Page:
Friday, February 04, 2005

Fact Check on Bush's Social Security Proposals

Fact Check, a nonpartisan project from the Annenberg Public Policy Center, has issued a report on George Bush's plans to partially privitize Social Security:

Bush's State of the Union: Social Security "Bankruptcy?"

That term could give the wrong idea. Bush also makes private accounts sound like a sure thing, which they are not.

February 3, 2005


In his State of the Union Address, President Bush said again that the Social Security system is headed for "bankruptcy," a term that could give the wrong idea. Actually, even if it goes "bankrupt" a few decades from now, the system would still be able to pay about three-quarters of the benefits now promised.

Bush also made his proposed private Social Security accounts sound like a sure thing, which they are not. He said they "will" grow fast enough to provide a better return than the present system. History suggests that will be so, but nobody can predict what stock and bond markets will do in the future.

Bush left out any mention of what workers would have to give up to get those private acounts -- a proportional reduction or offset in guaranteed Social Security retirement benefits. He also glossed over the fact that money in private accounts would be "owned" by workers only in a very limited sense -- under strict conditions which the President referred to as "guidelines." Many retirees, and possibly the vast majority, wouldn't be able to touch their Social Security nest egg directly, even after retirement, because the government would take some or all of it back and convert it to a stream of payments guaranteed for life.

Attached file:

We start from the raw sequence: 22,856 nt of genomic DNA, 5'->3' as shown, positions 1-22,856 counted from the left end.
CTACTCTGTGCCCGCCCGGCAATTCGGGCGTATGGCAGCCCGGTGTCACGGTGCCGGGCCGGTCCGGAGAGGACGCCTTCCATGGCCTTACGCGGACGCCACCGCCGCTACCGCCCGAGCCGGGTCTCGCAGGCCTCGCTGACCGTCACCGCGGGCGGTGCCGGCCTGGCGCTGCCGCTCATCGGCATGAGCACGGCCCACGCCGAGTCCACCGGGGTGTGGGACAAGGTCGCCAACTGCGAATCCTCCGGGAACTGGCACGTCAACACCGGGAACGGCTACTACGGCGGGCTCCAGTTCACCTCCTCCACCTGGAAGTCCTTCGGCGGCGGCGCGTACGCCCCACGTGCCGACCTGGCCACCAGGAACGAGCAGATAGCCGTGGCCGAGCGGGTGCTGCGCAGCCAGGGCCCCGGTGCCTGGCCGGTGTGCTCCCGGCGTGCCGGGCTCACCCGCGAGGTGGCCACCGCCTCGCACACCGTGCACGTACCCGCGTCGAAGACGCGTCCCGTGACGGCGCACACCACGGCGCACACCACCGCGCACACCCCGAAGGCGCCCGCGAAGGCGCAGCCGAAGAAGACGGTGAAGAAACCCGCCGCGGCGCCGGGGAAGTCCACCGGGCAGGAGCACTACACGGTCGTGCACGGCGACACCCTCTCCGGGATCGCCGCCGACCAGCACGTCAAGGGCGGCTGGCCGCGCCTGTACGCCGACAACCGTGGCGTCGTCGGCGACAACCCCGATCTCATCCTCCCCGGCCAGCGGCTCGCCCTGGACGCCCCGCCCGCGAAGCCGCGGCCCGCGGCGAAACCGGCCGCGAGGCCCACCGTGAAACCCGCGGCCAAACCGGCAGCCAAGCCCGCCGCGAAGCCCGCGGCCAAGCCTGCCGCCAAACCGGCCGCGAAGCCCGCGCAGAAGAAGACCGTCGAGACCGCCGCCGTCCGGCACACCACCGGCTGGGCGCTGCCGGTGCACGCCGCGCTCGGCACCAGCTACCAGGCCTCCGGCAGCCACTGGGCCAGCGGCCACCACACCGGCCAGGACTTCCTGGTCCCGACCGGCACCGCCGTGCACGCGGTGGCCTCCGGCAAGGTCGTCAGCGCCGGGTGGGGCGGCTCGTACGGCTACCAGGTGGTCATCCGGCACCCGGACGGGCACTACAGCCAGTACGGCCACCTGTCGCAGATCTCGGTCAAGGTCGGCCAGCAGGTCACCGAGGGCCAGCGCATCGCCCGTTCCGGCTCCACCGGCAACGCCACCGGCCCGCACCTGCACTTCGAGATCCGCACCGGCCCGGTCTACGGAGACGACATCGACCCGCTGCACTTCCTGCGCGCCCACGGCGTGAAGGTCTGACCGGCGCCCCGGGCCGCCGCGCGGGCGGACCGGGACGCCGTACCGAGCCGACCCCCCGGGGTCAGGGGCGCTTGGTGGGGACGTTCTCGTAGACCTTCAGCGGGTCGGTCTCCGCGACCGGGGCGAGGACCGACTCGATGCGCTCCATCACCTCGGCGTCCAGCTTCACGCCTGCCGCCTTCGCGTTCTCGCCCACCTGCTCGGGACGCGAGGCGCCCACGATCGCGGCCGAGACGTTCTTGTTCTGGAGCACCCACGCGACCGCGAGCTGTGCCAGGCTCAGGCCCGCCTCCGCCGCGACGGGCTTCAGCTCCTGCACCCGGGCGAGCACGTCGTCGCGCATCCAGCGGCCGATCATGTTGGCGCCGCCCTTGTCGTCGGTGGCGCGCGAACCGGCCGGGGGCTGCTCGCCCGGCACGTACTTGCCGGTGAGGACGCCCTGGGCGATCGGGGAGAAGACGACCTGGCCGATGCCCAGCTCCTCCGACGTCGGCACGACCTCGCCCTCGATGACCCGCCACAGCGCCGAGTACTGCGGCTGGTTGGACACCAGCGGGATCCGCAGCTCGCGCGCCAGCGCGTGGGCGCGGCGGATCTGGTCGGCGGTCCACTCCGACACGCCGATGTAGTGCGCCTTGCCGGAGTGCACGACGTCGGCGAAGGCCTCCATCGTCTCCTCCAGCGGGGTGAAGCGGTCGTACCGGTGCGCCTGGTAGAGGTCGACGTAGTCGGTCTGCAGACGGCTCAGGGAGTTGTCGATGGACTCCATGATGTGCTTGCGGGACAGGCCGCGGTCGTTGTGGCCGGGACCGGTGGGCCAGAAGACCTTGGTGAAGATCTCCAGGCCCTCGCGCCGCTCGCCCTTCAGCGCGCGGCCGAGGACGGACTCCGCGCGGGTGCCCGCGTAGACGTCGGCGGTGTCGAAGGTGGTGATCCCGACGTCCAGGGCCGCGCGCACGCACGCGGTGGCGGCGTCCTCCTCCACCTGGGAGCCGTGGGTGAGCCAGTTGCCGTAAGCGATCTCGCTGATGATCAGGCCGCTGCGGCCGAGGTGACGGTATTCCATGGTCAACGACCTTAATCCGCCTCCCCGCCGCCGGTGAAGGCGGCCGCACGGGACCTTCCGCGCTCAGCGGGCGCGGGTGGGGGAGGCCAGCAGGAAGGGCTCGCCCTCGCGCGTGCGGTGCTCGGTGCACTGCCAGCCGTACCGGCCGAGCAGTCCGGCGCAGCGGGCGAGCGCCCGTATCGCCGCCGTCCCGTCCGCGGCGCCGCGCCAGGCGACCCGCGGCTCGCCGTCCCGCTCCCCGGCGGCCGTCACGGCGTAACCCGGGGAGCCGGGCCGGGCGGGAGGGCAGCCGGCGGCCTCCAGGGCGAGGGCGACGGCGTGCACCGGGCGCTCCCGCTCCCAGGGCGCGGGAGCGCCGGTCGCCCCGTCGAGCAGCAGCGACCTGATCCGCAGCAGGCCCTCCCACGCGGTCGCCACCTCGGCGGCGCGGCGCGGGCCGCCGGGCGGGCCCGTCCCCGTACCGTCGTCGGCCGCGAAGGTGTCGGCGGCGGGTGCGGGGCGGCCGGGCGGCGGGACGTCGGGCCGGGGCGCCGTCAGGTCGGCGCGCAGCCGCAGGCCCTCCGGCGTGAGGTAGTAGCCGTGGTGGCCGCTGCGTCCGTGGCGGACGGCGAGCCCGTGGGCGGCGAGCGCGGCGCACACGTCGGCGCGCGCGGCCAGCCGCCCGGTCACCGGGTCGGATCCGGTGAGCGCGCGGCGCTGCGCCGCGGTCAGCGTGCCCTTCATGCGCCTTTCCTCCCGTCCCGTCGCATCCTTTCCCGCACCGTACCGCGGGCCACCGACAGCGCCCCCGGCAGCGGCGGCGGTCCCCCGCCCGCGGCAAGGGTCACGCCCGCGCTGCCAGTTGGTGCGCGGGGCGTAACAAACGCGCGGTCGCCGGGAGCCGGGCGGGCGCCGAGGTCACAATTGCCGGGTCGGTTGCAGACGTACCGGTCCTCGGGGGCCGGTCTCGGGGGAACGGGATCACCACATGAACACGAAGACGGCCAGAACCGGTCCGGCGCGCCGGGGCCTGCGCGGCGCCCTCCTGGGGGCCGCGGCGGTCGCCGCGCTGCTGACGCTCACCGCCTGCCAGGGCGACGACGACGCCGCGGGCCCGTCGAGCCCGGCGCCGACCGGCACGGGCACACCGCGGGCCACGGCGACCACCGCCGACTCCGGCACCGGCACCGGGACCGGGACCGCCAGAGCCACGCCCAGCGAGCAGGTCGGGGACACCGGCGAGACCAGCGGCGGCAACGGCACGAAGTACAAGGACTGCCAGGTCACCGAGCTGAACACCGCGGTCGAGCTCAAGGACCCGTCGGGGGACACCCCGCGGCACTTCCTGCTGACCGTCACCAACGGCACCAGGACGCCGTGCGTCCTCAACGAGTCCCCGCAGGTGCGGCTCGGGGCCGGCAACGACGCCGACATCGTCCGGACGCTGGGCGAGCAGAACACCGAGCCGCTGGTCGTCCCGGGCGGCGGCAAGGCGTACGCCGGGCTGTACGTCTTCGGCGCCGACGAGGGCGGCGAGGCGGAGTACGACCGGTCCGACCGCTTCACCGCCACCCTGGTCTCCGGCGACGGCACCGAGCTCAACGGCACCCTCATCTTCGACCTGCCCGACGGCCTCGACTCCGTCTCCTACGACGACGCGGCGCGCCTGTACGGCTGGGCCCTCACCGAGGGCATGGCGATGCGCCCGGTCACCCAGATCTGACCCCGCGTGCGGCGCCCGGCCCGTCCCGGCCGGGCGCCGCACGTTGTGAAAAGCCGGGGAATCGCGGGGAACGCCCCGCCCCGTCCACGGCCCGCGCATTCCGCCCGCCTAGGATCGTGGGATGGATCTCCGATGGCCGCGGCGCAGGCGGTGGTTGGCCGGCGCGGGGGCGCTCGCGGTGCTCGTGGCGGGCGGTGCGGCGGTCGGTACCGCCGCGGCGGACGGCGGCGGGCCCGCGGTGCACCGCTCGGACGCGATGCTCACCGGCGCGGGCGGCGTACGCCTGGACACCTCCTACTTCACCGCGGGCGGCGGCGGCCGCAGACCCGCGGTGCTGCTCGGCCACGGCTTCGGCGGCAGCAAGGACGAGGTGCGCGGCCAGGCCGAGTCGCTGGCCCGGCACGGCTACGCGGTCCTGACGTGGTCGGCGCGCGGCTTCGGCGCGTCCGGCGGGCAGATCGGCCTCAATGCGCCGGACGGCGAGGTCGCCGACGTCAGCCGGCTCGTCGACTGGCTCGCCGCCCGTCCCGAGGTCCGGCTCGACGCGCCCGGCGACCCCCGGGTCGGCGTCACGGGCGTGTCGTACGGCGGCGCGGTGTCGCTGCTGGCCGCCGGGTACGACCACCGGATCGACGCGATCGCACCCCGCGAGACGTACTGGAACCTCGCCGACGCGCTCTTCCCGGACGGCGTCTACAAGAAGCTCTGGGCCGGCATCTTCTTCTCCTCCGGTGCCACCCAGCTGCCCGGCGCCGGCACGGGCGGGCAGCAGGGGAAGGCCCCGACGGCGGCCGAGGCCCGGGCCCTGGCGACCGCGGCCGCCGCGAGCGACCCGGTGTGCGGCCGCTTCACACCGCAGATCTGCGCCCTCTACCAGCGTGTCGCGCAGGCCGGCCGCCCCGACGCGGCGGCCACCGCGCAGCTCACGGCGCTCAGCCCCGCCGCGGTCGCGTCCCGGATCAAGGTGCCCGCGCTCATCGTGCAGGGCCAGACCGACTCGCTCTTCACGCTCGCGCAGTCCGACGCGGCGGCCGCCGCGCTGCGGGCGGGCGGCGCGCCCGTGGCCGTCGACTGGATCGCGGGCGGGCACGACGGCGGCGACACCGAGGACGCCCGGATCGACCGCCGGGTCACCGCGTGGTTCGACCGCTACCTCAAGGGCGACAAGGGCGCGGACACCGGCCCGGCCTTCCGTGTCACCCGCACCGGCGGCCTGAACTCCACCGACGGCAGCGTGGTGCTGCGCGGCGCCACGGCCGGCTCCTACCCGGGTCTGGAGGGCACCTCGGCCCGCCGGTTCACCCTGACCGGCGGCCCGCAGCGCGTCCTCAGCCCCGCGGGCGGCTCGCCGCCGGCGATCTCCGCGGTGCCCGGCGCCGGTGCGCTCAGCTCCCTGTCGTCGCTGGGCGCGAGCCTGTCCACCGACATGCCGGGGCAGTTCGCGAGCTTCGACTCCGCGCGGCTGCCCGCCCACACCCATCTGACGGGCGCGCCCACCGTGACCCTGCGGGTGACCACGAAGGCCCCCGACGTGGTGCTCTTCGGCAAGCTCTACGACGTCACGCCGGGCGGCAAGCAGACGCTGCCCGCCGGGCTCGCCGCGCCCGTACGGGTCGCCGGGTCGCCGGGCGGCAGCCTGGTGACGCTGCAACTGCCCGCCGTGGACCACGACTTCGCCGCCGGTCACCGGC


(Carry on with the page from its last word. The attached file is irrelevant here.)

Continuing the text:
Full Report

Related News:

The Wall Street Journal looked at similar privitization programs in other countries yesterday. I've started a small library of articles on Social Security at the Kerry 2004 Reference Library, including this article.


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